DO you remember the child Dorothy in the movie, “The Wizard of Oz?” Taken by a cyclone out of Kansas to a strange land, she journeyed to the Land of Oz to seek help from a wizard to get back home. Along the way, a scarecrow, a tin man and a lion joined and helped her in the quest for the wizard of Oz.
In the world of management, a working woman looking for career success may sometimes feel she’s like Dorothy. Despite the inroads women have made in corporate management in the past decades, men still hold corporate power firmly in hand in many organizations. For many women, the world of management remains a strange landscape.
In this scenario, working women can follow Dorothy’s path to the Land of Oz. Team up with people who are “traveling your way” or in other words, people who share the same goals or dreams. This is what is commonly known as “networking.”
Men, when they join organizations, automatically belong to a “big boys’ club” where male bonding occurs in various official and social settings. Women are usually excluded from such male networks and are thus kept out of the loop on important information and valuable colleague support.
Good networking can help you overcome this gender gap. How can you do this effectively and with sensitivity to traditional views of women?
A basic requirement is the ability to present yourself as professionally as possible. Observe how successful men and women in your organization behave. In climbing the corporate ladder, it does not pay to stick out like a sore thumb among management people.
Apart from a professional image, be “business-wise and business-brief,” a communication strategy recommended by Janice Reals Ellig and William J. Morin, authors of the book, “What Every Successful Woman Knows.” Being “business-wise” means knowing thoroughly your company’s business and your own. On the other hand, being “business-brief” means getting your message across as concisely and as objectively as possible.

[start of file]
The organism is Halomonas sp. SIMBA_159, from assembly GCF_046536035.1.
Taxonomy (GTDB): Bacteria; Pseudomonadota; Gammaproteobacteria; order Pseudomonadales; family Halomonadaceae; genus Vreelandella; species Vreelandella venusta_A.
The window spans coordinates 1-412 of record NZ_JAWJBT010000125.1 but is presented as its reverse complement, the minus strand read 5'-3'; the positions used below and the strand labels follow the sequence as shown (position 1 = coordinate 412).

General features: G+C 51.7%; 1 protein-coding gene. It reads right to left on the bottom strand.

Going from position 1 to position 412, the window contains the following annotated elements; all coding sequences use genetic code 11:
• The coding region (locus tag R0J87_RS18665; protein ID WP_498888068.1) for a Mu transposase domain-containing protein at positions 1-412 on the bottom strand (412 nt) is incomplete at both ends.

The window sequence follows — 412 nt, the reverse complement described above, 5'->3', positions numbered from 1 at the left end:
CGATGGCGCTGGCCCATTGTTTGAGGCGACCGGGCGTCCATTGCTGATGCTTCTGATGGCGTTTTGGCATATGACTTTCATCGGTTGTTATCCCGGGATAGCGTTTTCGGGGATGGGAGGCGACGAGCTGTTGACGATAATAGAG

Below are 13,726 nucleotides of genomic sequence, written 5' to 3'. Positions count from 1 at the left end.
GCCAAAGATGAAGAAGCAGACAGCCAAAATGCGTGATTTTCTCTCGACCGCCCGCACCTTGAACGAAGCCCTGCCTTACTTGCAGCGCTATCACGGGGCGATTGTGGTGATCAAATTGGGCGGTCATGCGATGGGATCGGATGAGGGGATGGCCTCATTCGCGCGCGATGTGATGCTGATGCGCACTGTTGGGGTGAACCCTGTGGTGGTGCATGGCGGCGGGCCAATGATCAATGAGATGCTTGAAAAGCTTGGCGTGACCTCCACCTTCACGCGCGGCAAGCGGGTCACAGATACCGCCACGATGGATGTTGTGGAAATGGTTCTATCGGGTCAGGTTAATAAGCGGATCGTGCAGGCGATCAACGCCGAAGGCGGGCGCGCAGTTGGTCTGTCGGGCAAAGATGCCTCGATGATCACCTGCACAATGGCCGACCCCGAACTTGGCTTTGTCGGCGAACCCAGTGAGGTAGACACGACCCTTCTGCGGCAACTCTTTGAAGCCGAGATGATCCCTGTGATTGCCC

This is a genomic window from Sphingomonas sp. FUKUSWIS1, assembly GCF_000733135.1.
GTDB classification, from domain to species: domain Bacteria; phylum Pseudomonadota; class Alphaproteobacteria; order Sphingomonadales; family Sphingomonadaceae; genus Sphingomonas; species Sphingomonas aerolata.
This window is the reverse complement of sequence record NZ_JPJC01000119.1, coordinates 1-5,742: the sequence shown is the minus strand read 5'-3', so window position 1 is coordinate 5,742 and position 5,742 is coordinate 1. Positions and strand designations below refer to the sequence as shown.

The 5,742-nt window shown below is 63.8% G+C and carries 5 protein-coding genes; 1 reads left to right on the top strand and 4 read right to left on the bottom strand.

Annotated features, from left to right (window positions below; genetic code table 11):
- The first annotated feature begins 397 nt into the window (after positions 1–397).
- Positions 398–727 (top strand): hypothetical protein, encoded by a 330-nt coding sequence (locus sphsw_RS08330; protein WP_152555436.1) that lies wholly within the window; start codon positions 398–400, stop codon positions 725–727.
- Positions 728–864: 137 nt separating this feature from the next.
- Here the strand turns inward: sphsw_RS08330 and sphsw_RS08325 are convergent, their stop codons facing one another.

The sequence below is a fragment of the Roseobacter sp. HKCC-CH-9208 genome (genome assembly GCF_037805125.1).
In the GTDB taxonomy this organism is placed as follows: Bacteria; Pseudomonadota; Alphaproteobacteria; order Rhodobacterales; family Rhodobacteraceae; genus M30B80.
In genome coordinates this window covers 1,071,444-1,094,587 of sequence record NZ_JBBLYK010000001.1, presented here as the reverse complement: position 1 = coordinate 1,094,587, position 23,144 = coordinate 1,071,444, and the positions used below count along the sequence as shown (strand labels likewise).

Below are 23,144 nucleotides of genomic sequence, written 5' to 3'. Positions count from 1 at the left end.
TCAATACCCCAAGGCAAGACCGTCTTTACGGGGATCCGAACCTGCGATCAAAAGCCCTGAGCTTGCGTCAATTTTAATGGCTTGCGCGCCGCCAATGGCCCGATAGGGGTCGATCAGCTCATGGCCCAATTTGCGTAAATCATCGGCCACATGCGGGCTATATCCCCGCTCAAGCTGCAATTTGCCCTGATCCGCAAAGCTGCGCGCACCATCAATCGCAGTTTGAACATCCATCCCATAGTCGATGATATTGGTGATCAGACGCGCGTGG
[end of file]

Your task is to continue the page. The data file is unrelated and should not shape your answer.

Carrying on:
Mingle and get to know as many people in your organization as possible by volunteering in ad hoc committees or task forces. In this way, people get to know you as a colleague who they can count on for support. In turn, you get to see who in your organization can help you in your projects. Share your goals at work with as many of your colleagues as you can and ask them to share theirs too with you. By doing so, you can discover ways to help each other succeed.
Unfortunately, there are people in organizations who don’t take advantage of the natural bonds in an organization to “synergize.” “Turfing” or office politics act as “blinders” for these people who keep to their own departmental priorities. In this case, look for people outside the organization who can support you and whom you can support. These people may be from the same industry, professional associations, community or previous companies you’ve worked in. Like Dorothy’s friends, the tin man, scarecrow or lion, what matters is that you share the same dreams.
To assess whether or not you should network with this person, ask, “Is he/she traveling my way?” If yes, it will pay to team up or build strategic alliances with him/her and the organization he/she represents. You’ll be surprised to find out that sometimes, it is people outside your organization who give the best support for your dreams.
Dreams are valuable ideas waiting to happen. Dreams don’t cost anything but people can steal them from you by not supporting them. But don’t let go of your dreams for once realized, they become valuable assets. The road to turning your dreams to reality, your vision to action, is a twisted one. Good networking will make the journey faster.
Author: Regina Galang Reyes. Published in Metro Working Mom July 2002.
Photo credit: www.sxc.hu